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3 Things to Teach Your Kids To Help Them Stay Safe While Playing Sports

As a parent of an active child, you’re likely always thinking about how to keep them safe and ensure that they don’t sustain too many injuries while playing sports. But as your child gets into more and more competitive play, the more chances there are for him or her to get hurt, either through contact or injury. Luckily, there are things you can do to help mitigate the chances of your child getting really hurt while playing sports and being active. To show you exactly how, here are three things you can teach your kids to help them stay safe while playing sports.

Get The Right Gear

For almost all sports, there’s at least some type of protective gear that your child should have. Depending on the sport, the amount of gear that they’ll want or need will vary. But to give your child the best chance of not getting hurt, you’ll want to provide them with this protective gear. According to WebMD.com, you should always make sure this gear is appropriate for them, meaning that it hasn’t been used too much previously and that it’s the right size. While you might want to save some money by just letting your son use his older brother’s old gear, this might not be the safest choice if it doesn’t fit right or has been overused.

Teach Them How To Warm Up

Before your child gets on the field or court to play, it’s crucial that they are adequately warmed up. If your child tries to play too hard without having their body and muscles warm, there’s a greater chance that they could pull or tear something that could cause them an injury. According to SafeKids.org, their warm up routine should include things like active and static stretches and some light cardio to help them get their blood pumping.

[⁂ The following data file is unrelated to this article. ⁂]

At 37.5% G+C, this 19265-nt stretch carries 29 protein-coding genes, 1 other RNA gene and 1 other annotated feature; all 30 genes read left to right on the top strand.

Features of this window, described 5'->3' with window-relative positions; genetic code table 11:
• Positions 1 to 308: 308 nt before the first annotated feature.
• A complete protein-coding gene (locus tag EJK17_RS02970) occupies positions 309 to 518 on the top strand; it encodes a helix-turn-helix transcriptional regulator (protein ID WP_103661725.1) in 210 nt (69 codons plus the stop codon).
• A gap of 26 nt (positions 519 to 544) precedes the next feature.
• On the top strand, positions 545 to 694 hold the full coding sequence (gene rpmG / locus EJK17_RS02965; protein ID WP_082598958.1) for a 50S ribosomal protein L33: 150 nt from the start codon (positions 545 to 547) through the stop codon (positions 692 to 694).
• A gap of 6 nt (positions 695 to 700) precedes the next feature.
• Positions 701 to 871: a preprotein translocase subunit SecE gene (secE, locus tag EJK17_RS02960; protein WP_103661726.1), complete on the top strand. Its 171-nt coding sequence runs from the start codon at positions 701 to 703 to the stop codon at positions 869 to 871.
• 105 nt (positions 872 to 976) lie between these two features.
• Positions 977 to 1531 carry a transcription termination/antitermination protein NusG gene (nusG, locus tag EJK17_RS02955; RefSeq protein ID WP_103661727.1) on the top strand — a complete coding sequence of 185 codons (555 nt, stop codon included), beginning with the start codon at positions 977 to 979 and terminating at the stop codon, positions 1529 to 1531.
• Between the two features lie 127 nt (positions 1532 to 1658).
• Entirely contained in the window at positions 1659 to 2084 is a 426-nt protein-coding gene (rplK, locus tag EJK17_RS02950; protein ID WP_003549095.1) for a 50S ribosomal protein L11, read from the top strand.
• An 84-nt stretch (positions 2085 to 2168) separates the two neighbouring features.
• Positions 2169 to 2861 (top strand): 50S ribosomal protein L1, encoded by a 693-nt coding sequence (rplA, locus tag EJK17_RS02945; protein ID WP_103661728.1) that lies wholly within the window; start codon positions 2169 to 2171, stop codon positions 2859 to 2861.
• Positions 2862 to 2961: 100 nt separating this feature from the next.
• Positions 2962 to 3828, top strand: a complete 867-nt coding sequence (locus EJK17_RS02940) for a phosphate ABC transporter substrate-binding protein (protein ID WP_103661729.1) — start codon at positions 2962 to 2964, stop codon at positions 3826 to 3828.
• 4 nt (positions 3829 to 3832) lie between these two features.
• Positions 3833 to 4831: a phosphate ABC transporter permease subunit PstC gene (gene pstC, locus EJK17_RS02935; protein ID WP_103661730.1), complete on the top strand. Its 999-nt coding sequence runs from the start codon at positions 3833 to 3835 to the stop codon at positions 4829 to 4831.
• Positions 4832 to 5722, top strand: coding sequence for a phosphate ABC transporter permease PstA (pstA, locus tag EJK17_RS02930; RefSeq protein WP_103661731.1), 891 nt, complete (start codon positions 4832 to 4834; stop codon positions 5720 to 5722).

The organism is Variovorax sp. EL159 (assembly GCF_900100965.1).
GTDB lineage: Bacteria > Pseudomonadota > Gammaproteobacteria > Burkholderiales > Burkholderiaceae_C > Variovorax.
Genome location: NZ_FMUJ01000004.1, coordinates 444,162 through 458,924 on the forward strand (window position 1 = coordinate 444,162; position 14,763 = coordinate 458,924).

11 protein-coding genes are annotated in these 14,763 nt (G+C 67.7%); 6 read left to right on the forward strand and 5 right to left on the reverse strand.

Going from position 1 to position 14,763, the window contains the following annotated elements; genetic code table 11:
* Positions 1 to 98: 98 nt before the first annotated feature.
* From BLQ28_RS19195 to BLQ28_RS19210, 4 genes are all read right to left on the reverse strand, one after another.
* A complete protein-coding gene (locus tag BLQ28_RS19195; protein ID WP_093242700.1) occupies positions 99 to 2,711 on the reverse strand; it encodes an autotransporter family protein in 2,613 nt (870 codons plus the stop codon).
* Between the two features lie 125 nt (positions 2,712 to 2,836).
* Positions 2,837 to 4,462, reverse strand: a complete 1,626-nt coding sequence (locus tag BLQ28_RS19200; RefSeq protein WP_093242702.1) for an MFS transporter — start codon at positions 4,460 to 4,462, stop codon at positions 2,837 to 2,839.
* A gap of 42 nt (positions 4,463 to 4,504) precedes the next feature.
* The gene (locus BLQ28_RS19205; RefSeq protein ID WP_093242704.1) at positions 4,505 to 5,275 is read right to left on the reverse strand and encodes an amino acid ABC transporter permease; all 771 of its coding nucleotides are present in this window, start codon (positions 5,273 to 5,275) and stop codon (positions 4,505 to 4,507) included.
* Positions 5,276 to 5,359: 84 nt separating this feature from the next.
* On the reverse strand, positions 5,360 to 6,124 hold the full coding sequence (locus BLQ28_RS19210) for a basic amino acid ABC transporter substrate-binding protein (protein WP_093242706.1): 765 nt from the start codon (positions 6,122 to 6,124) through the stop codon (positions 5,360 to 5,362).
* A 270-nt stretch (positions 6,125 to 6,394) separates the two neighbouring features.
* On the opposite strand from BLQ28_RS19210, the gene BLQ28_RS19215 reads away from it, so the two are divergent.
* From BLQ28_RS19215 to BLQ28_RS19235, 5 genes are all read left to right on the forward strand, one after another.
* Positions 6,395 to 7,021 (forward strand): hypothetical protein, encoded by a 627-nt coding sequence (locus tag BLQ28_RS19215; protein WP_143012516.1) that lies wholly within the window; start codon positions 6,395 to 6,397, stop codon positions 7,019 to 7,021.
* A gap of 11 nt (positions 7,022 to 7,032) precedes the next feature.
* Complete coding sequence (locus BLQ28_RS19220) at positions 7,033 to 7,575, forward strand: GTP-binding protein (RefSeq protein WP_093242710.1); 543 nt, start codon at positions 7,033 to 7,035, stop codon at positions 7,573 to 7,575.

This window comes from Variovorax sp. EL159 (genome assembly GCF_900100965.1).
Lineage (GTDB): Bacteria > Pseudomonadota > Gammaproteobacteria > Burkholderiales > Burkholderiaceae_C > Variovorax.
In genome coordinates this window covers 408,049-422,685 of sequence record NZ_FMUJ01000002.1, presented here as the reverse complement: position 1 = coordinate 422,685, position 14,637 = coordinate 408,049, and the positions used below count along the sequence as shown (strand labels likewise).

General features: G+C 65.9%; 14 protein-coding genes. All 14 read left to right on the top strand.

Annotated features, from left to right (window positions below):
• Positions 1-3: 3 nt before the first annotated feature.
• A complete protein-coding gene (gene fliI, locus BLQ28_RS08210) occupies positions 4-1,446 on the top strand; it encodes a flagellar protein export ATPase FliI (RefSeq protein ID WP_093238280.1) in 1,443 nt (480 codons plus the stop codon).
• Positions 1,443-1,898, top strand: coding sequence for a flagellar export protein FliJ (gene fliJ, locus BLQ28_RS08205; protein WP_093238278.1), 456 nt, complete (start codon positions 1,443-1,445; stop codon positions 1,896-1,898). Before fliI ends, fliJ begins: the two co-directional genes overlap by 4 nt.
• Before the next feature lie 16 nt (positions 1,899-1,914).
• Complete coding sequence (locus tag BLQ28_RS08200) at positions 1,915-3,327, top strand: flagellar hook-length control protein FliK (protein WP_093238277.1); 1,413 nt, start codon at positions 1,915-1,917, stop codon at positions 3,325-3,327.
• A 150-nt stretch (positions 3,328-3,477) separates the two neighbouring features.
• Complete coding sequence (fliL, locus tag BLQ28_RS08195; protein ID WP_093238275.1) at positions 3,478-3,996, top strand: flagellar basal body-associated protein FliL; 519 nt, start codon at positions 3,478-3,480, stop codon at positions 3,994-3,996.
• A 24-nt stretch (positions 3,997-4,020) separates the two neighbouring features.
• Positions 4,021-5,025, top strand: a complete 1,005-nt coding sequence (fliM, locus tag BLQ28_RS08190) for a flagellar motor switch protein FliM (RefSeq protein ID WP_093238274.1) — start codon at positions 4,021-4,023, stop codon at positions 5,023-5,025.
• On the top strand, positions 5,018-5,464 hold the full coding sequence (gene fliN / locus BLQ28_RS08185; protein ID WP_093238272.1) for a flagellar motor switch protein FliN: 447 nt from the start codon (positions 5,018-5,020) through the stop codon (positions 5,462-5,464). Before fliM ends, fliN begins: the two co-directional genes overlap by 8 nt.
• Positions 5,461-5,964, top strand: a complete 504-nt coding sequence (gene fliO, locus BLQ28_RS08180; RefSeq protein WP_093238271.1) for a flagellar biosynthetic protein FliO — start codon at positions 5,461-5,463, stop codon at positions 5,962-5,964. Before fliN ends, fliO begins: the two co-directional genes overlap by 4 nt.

Practice With Them Regularly

Practicing their sport of interest regularly may also help keep their bodies fit & flexible, which helps prevent muscle strain and injuries. You could take some time out with your kid and practice with them in your backyard, a field, or a park. As an example, if your child plays baseball, then letting them practice their batting while you pitch to them (or you may wish to use a baseball swing trainer for this) could help them gain arm strength and make them less prone to injuring it. The same goes for any other sport, too. Regular practice means the muscles are getting used to the strain, and that’s good.

Don’t Push It

While you might have loved playing sports as a child, this is no guarantee that your child will enjoy this. Because of this, the editors of Reader’s Digest recommend that you don’t push your child into play sports if they either don’t want to or don’t feel fit for it that day. If your child isn’t getting good sleep or feels sick or otherwise injured, it’s not safe to force them out there. Their mental or physical faculties could already be in danger, and putting them in a situation where they could get hurt even more is the last thing you should want to do. By only having them play if they want to, you ensure that they’re ready to work hard and keep themselves as safe as they can.

If you have kids who play sports, consider using the tips mentioned above to help them play hard and stay safe out there.

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